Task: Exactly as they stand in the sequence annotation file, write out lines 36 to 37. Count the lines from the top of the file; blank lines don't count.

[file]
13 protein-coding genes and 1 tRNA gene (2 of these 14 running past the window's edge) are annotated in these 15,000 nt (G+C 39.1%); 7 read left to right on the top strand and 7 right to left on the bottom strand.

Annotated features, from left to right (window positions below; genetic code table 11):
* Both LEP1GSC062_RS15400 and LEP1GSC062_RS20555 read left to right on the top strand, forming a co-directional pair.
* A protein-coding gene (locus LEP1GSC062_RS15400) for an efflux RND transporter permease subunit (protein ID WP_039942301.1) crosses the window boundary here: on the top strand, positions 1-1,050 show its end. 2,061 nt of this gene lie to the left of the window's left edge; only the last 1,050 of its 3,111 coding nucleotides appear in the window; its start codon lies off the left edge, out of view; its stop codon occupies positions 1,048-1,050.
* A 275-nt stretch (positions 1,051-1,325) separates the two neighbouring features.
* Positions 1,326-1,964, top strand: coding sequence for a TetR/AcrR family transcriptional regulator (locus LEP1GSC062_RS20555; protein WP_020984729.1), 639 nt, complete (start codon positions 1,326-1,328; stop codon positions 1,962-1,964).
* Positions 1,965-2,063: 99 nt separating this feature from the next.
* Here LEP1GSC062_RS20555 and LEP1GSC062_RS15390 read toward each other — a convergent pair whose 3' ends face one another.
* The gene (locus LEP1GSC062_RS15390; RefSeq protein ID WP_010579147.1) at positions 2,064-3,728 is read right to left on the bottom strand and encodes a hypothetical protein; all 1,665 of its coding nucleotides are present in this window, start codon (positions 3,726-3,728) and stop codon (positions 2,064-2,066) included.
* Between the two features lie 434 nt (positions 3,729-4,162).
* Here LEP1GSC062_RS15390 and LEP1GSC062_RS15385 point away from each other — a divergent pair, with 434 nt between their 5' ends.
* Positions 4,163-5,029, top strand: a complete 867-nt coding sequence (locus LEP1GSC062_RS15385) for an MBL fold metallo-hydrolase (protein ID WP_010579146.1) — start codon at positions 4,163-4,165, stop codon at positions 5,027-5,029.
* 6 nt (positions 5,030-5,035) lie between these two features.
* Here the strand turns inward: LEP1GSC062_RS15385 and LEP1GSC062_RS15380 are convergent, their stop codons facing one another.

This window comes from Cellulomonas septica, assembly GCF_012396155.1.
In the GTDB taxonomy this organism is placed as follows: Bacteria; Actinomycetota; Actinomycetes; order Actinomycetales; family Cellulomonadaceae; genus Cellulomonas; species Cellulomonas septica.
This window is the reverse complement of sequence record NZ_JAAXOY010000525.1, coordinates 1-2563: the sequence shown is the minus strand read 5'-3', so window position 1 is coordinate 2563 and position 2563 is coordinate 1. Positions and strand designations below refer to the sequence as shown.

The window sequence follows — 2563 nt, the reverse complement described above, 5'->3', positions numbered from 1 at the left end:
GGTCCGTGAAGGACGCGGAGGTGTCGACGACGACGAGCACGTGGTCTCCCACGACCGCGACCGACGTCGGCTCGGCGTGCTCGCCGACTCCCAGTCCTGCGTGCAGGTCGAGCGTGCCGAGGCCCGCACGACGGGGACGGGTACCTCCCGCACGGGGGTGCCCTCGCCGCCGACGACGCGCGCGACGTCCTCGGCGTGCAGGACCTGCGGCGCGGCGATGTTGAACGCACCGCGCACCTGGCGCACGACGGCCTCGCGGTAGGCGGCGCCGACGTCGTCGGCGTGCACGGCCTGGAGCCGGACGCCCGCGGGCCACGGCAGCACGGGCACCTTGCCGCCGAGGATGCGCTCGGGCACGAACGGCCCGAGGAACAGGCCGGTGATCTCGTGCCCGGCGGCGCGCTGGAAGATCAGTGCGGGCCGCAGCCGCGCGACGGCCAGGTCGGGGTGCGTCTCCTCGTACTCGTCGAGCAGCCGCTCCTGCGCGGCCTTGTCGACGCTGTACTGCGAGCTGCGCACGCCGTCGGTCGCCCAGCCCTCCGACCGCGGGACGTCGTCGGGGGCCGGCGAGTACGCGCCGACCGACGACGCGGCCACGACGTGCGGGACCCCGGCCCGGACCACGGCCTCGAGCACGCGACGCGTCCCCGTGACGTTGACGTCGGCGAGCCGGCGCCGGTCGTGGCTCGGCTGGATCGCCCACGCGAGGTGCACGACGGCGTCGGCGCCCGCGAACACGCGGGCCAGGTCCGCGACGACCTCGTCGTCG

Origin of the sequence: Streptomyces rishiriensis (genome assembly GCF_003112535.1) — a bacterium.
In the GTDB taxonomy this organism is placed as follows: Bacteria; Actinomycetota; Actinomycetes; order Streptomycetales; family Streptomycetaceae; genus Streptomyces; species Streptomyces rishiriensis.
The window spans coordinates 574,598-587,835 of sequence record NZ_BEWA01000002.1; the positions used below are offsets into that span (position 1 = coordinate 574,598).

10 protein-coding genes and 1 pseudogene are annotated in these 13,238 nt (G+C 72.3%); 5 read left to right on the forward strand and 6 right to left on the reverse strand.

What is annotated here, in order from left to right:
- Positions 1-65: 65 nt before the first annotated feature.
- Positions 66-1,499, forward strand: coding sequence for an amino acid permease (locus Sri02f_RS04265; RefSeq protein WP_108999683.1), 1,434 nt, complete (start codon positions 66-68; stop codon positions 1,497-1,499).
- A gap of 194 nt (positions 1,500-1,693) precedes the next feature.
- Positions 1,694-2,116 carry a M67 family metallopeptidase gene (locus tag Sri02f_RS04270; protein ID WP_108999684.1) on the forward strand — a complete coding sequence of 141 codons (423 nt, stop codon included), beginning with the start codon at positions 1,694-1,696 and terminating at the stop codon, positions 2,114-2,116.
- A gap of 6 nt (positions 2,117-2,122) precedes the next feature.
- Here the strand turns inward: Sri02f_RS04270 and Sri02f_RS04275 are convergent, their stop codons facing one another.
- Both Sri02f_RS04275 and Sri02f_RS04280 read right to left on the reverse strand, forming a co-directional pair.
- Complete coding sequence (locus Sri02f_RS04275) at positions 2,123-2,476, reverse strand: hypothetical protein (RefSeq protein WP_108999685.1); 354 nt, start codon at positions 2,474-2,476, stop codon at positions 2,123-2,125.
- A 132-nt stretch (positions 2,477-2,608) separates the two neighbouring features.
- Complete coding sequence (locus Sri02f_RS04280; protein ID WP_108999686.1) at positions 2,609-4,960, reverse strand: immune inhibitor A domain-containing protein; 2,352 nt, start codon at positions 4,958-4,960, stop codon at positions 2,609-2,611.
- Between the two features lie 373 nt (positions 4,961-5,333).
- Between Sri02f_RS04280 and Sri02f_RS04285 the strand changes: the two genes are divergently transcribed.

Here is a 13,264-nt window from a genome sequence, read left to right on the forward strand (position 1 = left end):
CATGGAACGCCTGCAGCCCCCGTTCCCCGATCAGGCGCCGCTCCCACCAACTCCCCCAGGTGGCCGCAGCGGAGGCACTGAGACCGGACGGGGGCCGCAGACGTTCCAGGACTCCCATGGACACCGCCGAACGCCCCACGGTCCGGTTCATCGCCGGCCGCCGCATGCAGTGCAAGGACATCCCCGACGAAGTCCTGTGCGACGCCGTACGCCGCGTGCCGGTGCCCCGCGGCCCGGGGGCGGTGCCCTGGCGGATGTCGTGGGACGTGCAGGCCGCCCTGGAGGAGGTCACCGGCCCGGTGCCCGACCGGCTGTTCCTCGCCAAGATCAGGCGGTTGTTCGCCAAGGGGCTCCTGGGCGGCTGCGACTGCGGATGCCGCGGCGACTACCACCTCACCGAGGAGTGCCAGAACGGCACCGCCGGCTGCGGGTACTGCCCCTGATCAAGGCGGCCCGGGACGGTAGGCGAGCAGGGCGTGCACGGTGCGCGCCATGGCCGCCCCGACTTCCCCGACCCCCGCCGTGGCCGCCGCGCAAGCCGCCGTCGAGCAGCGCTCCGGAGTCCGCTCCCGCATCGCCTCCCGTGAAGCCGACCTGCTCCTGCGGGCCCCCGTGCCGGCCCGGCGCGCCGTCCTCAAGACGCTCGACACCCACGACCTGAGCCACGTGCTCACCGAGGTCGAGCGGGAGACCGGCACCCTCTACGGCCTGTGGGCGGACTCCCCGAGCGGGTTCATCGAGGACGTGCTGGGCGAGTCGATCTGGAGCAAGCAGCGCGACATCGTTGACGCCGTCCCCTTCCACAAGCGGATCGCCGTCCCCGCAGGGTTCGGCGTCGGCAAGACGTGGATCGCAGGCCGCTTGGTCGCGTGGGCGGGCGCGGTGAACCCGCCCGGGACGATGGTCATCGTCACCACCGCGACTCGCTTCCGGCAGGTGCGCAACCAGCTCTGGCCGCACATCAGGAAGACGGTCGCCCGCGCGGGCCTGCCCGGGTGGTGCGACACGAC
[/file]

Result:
- Between Sri02f_RS04280 and Sri02f_RS04285 the strand changes: the two genes are divergently transcribed.

Here is a 13,264-nt window from a genome sequence, read left to right on the forward strand (position 1 = left end):